Max Kinghorn-Mills (Hollow Hand): Bridget St John is unique amongst her peers, her deep & mournful voice resonates with me in a special way. Ask Me No Questions (1969) argues for simplicity over showmanship, meditative over superficial. This LP inspired me a great deal at university, alone in my basement flat writing songs and unearthing the history of British folk. I wasn’t a social student but I knew my way around the Incredible String Band. Bridget’s Rossettian cover image is as beautifully mournful and mysterious as is her music. When a song is so enchanting without embellishment, it’s best left to stand alone, brightly shining.
Bella Donna by Stevie Nicks
(Modern Records – 1981)
Mollie McGinna (Dea Matrona): So many of my favourite albums end up being an artist’s debut and one that I really love is Stevie Nicks’ first solo record Bella Donna. Any album that has a song as strong as Edge Of Seventeen is going to be a classic. I love that she collaborated with Don Henley and Tom Petty as they’re two of my heroes. I find it so fascinating that a lot of the songs had been written prior to Fleetwood Mac, so she really had been saving them for the right moment. My personal favourite tracks on this album are Kind Of Woman and Stop Draggin’ My Heart Around.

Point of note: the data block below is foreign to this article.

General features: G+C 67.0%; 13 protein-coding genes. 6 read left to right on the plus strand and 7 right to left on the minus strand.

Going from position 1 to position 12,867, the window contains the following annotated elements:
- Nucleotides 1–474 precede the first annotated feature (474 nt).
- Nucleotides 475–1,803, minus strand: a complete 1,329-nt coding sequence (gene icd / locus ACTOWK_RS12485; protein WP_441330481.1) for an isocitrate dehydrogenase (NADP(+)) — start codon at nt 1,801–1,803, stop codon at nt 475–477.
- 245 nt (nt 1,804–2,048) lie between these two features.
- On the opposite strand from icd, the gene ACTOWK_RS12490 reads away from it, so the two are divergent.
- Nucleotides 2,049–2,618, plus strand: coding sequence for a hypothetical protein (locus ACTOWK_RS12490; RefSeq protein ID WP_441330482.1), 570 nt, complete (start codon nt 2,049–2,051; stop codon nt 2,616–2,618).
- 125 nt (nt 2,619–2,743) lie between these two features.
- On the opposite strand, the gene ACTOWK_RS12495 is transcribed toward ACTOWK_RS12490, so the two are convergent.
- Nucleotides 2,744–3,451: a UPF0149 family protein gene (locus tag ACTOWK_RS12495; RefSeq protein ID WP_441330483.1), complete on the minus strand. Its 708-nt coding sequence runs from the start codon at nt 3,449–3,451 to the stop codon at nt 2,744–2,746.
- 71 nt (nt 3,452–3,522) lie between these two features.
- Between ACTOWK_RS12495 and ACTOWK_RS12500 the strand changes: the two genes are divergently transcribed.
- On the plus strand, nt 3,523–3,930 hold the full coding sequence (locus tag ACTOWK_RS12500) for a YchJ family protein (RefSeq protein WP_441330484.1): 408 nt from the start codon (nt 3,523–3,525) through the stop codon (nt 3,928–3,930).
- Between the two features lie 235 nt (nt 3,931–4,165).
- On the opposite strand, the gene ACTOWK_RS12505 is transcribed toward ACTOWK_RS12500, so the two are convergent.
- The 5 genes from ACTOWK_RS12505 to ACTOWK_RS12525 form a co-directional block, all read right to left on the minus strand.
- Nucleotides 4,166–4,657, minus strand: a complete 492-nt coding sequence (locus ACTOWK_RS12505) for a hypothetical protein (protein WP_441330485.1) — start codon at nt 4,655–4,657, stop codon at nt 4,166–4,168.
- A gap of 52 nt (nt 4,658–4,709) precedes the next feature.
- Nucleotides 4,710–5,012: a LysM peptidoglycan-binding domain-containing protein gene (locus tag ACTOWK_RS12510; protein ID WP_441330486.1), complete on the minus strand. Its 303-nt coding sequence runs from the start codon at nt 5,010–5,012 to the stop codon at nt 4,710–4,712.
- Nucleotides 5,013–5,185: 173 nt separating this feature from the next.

Birds Of My Neighborhood by The Innocence Mission
(Kneeling Elephant – 1999)
Nathaniel Bellows: ‘Look for me another day / I feel that I could change / I feel that I could change.’ I was staying in my parent’s empty house—one they’d just moved to, having moved many times since I was a child—when I heard these lines from The Lakes of Canada, from the album Birds Of My Neighborhood by The Innocence Mission. The directness of the lyric, sung—and written—by Karen Peris, with her sorrowful, soaring voice, struck me in the most melancholic yet uplifting way. The song is a microcosm of the entire album, which is filled with small details and observations of everyday life that resonate with emotional depth and acuity. ‘If I could, I would break into flower / If I could, I’d no longer be barren.’ I revisit Birds Of My Neighborhood whenever I want to experience deep humanity, captured in song.
Blood On The Tracks by Bob Dylan
(Columbia – 1975)
Andrew Davie (Bear’s Den): I find widely-accepted masterpieces quite frightening to interact with. Blood On The Tracks is no exception, but recently I fully conceded and it has now become my favourite of Dylan’s records. Perhaps it’s because it’s the closest I feel that I can get to Dylan as a person and yet somehow it is still so shrouded in mystery. There is an intimacy combined with a distance, a familiarity with a longing that it is impossible not to feel while you listen to it. This intimacy and distance in the lyrics perfectly mirrors those difficult and contradictory feelings at the end of any relationship: ‘How can someone I know so well, feel so far away?’ To write one of these songs and conjure up those feelings would be an unbelievable achievement, to write an album like that is the work of a genius.
The Boatman’s Call by Nick Cave and the Bad Seeds